east africa maps

No. 6 - QUEEN ELIZABETH NP

 

 

The Uganda Maps series dates back to a wall mounted map of QENP which I painted for a new Information Centre at the park’s Queen’s Pavilion in 2007.  This was rather a contrived project, the sole purpose of which was to provide H.R.H. The Duke of Edinburgh with something to open after scoffing a posh lunch in a newly restored Pavilion.  I repainted and reprinted it for wider distribution, then painted maps of other parks, all the time coming to appreciate that this was far more fun than real work.

 

Uganda’s most scenic park lies on the floor of the Albertine Rift Valley between lakes Edward and George with fabulous montane backdrops created by the rift’s bounding escarpments and the snow-capped Rwenzori mountain (5100m).Initially known as Kazinga National Park, QENP was renamed in 1954 to commemorate a visit by Queen Elizabeth II. 2056km2 in size, the park adjoins the adjoining Kyambura (154km2) and Kigezi (265km2) wildlife reserves to the south, Kibale N.P. in the north, and the Congolese Virunga N.P. to the west.

WILDLIFE

 

QENP contains a wide range of habitats including lakes, rivers, swamps, grassland, woodland and forest which are home to an impressive variety of wildlife.

 

Mammals: 95 species (more than any other park in Uganda) include elephant, hippo, lion, leopard, spotted hyena, side-striped jackal, giant forest hog, warthog, Uganda kob, Cape buffalo, Defassa’s waterbuck, bushbuck, reedbuck and topi. Ten primate species, including chimpanzee are present.

 

Birds: QENP’s varied habitats support a birdlist of 612 species, a total exceeded in Africa only by the neighbouring, and far larger, Virunga N.P. Birding opportunities range from waterbird sightings from the comfortable Mweya launch to careful searches for rare species, in the Maramagambo forest. Philip Briggs, African bird expert and author of the Bradt Guide to Uganda suggests the following highlights to interest both keen and casual birdwatchers: papyrus Gonolek; shoebill (Ishasha); black bee-eater (Ishasha & Kyambura); greater and lesser flamingo (crater lakes); African finfoot (Maramagambo); pink-backed pelicans; (Kazinga Channel), red-throated sunbird, black-headed Gonolek and nesting hamerkops (Mweya).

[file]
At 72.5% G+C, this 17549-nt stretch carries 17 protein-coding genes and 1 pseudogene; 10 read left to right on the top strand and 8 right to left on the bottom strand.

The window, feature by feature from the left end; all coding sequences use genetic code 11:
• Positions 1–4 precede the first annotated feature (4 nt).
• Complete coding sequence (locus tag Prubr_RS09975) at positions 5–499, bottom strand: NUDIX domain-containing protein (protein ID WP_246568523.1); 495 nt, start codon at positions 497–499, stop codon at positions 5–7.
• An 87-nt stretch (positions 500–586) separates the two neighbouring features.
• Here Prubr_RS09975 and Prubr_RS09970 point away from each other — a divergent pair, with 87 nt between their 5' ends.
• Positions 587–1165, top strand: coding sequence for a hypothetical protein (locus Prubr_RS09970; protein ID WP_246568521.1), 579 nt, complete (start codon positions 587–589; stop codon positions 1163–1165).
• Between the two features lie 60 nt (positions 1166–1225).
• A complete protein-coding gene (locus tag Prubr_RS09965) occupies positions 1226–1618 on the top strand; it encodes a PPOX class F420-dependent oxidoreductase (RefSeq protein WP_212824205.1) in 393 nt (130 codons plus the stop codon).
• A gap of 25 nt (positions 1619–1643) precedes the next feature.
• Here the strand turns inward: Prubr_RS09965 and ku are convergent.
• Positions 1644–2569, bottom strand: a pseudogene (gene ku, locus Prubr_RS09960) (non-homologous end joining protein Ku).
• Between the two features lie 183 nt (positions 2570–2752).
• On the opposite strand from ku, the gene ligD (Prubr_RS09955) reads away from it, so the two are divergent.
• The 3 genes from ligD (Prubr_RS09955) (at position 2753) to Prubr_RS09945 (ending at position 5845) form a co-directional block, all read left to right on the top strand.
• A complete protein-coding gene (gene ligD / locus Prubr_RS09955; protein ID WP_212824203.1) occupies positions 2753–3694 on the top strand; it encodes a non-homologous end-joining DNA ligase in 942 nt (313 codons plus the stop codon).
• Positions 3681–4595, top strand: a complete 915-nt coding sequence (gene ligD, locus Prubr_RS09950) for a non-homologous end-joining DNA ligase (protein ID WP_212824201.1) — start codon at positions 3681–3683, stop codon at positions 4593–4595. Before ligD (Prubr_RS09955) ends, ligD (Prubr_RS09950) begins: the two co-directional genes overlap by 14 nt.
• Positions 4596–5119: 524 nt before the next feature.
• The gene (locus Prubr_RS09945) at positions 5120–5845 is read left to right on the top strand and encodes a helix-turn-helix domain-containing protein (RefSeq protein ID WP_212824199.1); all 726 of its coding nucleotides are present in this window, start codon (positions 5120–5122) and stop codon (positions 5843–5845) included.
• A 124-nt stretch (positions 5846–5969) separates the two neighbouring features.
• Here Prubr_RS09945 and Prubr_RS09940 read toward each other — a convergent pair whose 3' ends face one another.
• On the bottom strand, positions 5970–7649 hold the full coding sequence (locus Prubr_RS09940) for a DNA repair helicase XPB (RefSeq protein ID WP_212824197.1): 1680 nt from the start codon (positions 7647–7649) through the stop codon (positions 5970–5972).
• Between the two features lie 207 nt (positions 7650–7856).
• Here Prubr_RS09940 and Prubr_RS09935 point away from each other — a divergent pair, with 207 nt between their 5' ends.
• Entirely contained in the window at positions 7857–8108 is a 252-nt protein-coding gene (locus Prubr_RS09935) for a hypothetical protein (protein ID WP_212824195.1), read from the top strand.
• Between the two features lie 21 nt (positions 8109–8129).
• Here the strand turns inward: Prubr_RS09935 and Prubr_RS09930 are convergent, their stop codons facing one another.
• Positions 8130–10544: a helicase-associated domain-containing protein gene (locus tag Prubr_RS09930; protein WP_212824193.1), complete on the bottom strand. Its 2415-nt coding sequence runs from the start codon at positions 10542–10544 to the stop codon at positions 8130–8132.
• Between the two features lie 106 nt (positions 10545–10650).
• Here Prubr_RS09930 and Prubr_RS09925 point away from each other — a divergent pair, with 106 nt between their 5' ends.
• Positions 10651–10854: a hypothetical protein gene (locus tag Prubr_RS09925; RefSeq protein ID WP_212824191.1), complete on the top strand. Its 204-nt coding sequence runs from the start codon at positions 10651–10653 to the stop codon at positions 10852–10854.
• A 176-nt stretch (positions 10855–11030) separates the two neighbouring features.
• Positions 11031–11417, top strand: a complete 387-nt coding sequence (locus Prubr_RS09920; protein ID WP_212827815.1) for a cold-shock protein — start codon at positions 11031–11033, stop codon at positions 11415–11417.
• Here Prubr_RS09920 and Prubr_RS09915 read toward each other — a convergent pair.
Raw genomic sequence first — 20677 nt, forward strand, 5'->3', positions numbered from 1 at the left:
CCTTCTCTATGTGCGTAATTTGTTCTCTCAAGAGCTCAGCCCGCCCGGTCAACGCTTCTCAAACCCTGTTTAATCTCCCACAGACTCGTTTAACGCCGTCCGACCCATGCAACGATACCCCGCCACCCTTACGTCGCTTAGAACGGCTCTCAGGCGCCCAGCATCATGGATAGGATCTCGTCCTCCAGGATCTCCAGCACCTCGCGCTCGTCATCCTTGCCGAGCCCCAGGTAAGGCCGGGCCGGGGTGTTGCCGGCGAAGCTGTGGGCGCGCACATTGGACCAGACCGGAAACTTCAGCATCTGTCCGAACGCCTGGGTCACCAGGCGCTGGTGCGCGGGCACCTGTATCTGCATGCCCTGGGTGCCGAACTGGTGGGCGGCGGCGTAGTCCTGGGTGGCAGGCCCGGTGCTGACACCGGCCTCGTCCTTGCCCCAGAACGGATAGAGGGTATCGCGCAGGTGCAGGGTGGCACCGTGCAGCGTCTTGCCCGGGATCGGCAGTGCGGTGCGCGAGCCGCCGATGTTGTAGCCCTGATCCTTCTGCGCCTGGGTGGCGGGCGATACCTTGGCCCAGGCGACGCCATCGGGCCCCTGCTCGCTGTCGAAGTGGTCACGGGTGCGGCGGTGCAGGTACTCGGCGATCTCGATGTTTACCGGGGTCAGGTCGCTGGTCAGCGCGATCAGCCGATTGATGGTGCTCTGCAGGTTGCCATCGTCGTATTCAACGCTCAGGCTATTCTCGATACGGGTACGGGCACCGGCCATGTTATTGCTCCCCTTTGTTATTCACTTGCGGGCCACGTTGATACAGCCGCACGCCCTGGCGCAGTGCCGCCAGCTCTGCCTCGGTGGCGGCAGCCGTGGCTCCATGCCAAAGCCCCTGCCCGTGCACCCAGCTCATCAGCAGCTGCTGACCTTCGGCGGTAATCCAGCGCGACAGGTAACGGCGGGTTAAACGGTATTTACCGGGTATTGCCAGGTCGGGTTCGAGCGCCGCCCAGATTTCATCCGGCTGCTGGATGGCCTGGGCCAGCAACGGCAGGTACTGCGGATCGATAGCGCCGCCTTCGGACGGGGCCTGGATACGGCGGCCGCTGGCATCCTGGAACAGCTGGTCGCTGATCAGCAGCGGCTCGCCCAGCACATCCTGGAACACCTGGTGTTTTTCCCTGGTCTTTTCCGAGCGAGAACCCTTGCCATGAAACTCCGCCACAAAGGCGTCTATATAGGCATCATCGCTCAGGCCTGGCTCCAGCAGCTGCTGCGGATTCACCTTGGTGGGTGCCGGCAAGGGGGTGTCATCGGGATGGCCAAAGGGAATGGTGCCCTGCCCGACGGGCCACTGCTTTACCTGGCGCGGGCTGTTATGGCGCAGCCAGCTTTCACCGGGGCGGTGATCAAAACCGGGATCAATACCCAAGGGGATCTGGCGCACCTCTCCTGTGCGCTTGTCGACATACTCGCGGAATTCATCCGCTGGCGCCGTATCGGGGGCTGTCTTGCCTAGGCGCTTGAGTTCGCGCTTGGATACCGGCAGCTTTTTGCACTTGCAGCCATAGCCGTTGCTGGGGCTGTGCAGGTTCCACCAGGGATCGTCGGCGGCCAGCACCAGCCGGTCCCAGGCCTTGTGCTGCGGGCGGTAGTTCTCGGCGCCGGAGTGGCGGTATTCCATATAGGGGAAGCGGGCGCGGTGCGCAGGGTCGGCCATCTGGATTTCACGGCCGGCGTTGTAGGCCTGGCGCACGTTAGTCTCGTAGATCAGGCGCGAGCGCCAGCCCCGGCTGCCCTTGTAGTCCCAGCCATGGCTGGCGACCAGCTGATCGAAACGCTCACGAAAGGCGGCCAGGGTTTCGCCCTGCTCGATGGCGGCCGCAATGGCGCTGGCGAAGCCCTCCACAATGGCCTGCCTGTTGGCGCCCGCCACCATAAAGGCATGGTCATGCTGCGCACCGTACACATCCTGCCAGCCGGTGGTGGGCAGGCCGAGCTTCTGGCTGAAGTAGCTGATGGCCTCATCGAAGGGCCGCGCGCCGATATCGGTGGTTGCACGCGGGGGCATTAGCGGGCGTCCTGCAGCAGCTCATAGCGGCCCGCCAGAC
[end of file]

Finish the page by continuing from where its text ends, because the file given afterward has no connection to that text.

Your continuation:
Reptiles:  Nile crocodiles and monitor lizard can be seen along the Kazinga Channel: a resident python is often found in the Bat Cave in Maramagambo forest.

 

EXPLORING QENP

 

At the western end of the 40km-long Kazinga Channel. Mweya Peninsula is the starting point for the park’s most famous activity; the launch trip up the channel to Lake Edward.  The shoreline is home to hundreds of hippos and a spectacular variety of waterbirds while elephant, buffalo and other animals are regular visitors.  Places on the launch, and guides for game drives, should be arranged at the Mweya Information Centre. This excellent facility enjoys a panoramic view across Katwe Bay towards the Rwenzori and contains exhibits describing the park and its rift valley setting.  A range of animals can be observed on guided walks exploring the peninsula.

 

Game tracks explore the rift valley floor north of the channel.  A range of large mammals lives in the bushy North Kazinga savannas while the more open Kasenyi grasslands to the east are known for their lion prides and herds of Uganda Kob.  Additional game tracks explore the remote Ishasha sector in the far south of the park.  Wildlife in this magnificent wilderness includes topi and tree-climbing lions.  Across the bay from Mweya, the grasslands of the little visited Pelican Point enjoy a remote feel that belie their proximity to Katwe town.

 

The Equator crosses the main road near Lake Kikorongo. Concrete circles marking the spot provide a popular photo stop, as does the nearby Queen’s Pavilion. This has been the venue for several visits by British royalty, most recently in November 2007 when the Duke of Edinburgh opened a new information centre at the site.  The Queen’s Pavilion stands at the start of the 24km Crater Drive which winds among the Katwe Explosion Craters.  Though active as recently as 5000 years ago, the depths of these extinct volcanoes are now filled, variously, by lakes, forest, acacia woodland and grassland.

 

Savanna experiences in QENP are complemented by walks in shady forest. Trails in Maramagambo Forest enable birdwatchers to add forest species to their water and grassland sightings while a descent into the Kyambura Gorge offers the chance to track habituated chimpanzees and other primates in their natural habitat.

 

East of the gorge, is Kyambura Wildlife Reserve. This is best known for its crater lakes, some of which are regularly visited by flamingos.

 

 

FURTHER INFORMATION

 

Bradt Guide to Uganda (7th edition: 2013) Philip Briggs & Andrew Roberts.

Updates on blog: http://bradtugandaupdate.wordpress.com

 

Uganda Wildlife Authority

For information about Uganda’s national parks www.ugandawildlife.org

 

Guide to Queen Elizabeth National Park - Andrew Roberts

 

African Bird Club:  www.africanbirdclub.org

 

Uganda Conservation Foundation:  www.ugandacf.org

 

 

 

 

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